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While a handful of the largest agencies have funding sources that don’t make the future immediately dire, others are looking at hard decisions next year as city transit ridership remains depressed, cutting into revenue streams.
Currently, there are 600 patients with COVID in hospitals, a 10 percent increase from the previous week, and state leaders are concerned by the rising numbers, fearing a new COVID surge could be imminent.
While the unemployment rates are close to pre-pandemic levels, employers are still struggling to fill positions. Statewide, businesses reported about 30,000 fewer workers than in February 2020.
New admissions rose 38 percent, according to the Colorado Department of Public Health and Environment, which reported 225 people were hospitalized this week, a significant increase compared to mid-April.
The California county’s Board of Supervisors approved millions in federal pandemic funding for 27 local projects that aimed to uplift communities that were disproportionately impacted by COVID-19.
The state claims that the number of hospitalizations and deaths among unvaccinated, vaccinated and vaccinated and boosted people were removed because it isn’t a clear indicator of vaccine effectiveness.
Nearly 35 states have ended their health emergency declarations, which have given governors authority to mandate pandemic mitigation measures, and most of those remaining are set to expire before August.
Experts expect the inflation-relief package would likely cause prices to increase slightly and wouldn’t stop the possibility of a recession. The package would give each vehicle owner $400 to offset gas prices.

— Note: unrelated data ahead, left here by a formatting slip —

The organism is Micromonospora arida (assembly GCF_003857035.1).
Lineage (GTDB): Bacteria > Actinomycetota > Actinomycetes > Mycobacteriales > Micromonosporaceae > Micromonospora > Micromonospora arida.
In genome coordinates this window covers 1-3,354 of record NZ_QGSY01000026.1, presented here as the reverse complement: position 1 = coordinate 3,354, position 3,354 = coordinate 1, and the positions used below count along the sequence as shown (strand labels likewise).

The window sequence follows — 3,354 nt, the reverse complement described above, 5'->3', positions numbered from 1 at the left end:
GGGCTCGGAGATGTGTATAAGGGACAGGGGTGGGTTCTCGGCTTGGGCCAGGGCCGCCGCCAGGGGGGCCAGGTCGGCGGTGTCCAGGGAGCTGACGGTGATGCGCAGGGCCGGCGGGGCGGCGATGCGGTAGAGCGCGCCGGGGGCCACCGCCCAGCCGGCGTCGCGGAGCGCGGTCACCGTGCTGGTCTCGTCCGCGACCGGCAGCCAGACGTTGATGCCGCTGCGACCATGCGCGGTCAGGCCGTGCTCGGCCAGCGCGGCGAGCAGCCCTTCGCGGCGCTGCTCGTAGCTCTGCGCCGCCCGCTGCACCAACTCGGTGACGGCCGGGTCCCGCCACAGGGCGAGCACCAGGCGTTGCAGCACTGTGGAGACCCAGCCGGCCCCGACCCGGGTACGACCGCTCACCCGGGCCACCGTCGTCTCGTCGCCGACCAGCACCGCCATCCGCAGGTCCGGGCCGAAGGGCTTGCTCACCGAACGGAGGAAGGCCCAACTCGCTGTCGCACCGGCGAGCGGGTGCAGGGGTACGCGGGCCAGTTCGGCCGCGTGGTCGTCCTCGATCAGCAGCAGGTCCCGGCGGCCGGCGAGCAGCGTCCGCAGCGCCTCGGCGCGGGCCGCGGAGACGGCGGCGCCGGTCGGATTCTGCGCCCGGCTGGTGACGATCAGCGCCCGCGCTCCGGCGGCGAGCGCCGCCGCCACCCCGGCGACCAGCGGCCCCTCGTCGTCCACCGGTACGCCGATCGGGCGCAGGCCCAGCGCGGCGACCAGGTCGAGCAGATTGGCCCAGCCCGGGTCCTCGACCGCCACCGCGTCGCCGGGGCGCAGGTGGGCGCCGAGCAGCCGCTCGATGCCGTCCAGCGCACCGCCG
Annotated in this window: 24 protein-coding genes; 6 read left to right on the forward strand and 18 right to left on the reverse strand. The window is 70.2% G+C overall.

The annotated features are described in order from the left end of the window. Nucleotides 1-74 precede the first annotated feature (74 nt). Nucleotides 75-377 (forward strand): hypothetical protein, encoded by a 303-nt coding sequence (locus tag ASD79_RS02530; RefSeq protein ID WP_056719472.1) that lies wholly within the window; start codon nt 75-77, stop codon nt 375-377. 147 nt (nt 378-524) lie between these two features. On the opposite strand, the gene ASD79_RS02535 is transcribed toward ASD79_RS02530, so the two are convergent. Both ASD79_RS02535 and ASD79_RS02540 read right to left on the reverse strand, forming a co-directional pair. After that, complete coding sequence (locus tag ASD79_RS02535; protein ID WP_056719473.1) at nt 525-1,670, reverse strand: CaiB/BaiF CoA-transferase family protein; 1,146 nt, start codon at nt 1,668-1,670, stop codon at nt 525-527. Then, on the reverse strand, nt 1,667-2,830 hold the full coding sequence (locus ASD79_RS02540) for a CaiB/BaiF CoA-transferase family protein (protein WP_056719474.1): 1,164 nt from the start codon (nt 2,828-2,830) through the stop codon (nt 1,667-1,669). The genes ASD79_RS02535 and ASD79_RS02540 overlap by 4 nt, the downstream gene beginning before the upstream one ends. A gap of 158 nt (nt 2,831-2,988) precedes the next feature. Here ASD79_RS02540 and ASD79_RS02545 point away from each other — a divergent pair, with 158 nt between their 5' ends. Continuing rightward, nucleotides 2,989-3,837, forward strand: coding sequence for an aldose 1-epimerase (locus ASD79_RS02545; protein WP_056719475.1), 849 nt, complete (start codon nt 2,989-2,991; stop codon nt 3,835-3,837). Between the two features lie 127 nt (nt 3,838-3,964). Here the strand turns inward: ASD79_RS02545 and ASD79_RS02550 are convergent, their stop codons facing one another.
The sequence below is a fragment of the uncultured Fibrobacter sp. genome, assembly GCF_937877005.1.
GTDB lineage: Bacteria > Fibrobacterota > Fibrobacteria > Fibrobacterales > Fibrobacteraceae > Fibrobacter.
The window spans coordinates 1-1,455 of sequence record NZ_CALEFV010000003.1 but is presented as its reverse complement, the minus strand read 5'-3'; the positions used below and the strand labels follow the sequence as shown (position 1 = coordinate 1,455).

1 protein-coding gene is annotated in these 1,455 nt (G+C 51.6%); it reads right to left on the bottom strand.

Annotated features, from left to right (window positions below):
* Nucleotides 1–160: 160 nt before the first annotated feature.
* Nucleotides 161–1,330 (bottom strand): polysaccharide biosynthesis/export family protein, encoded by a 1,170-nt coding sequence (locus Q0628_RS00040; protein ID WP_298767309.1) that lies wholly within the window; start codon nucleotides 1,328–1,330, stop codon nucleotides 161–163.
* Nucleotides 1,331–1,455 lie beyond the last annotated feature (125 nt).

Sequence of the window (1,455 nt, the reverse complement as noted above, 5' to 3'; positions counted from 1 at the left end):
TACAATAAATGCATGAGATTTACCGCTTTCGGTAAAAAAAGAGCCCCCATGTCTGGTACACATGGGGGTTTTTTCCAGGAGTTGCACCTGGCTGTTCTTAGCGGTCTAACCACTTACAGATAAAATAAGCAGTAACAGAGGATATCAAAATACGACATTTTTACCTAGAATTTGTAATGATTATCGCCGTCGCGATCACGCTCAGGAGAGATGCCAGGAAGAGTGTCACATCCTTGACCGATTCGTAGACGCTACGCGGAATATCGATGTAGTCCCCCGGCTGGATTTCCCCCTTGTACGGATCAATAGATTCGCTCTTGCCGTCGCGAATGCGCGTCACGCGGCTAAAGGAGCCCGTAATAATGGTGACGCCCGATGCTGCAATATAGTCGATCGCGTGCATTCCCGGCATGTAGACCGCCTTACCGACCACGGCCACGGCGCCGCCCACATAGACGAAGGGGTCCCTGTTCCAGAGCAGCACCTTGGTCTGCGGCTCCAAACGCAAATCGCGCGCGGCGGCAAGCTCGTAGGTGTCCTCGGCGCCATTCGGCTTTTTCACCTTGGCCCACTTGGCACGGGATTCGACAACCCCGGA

While the federal government has paid more than $2 billion to cover the funeral costs of those who died of COVID, fewer than half of families eligible for assistance have started the application process to receive aid.
Eligible households within the program can receive up to $2,500 each month in pandemic-related relief funding for up to 18 months and, so far, about 500 households have reached the cutoff point.
The mayor announced that he will focus on affordable housing, violence prevention, broadband expansion, lead removal and City Hall upgrades in spending American Recovery Plan Act funds.
Counties and their public health officials have been on the front lines of the COVID pandemic, struggling amid white-hot politics that has weakened the nation’s response. Can we do better when the next pandemic strikes?
Approximately 33 percent of Americans age 65 who completed their initial vaccination round have not received a first booster shot. Some believe the stagnation could be due, in part, to federal vaccine distribution.
As the nation approaches a grim milestone, public and political will to do much about the disease has faded. But absent health measures, the devastation could have been far worse.
To accommodate COVID restrictions, states gave restaurants permission to sell alcoholic beverages “to-go” during the pandemic. But now as life returns to normalcy, 18 states plus D.C. have made cocktails to-go permanent.
Gov. Charlie Baker has filed a $3.5 billion funding package that includes nearly $970 million for revitalizing downtowns, $1.2 billion on developing climate resiliency and $325 million on workforce initiatives.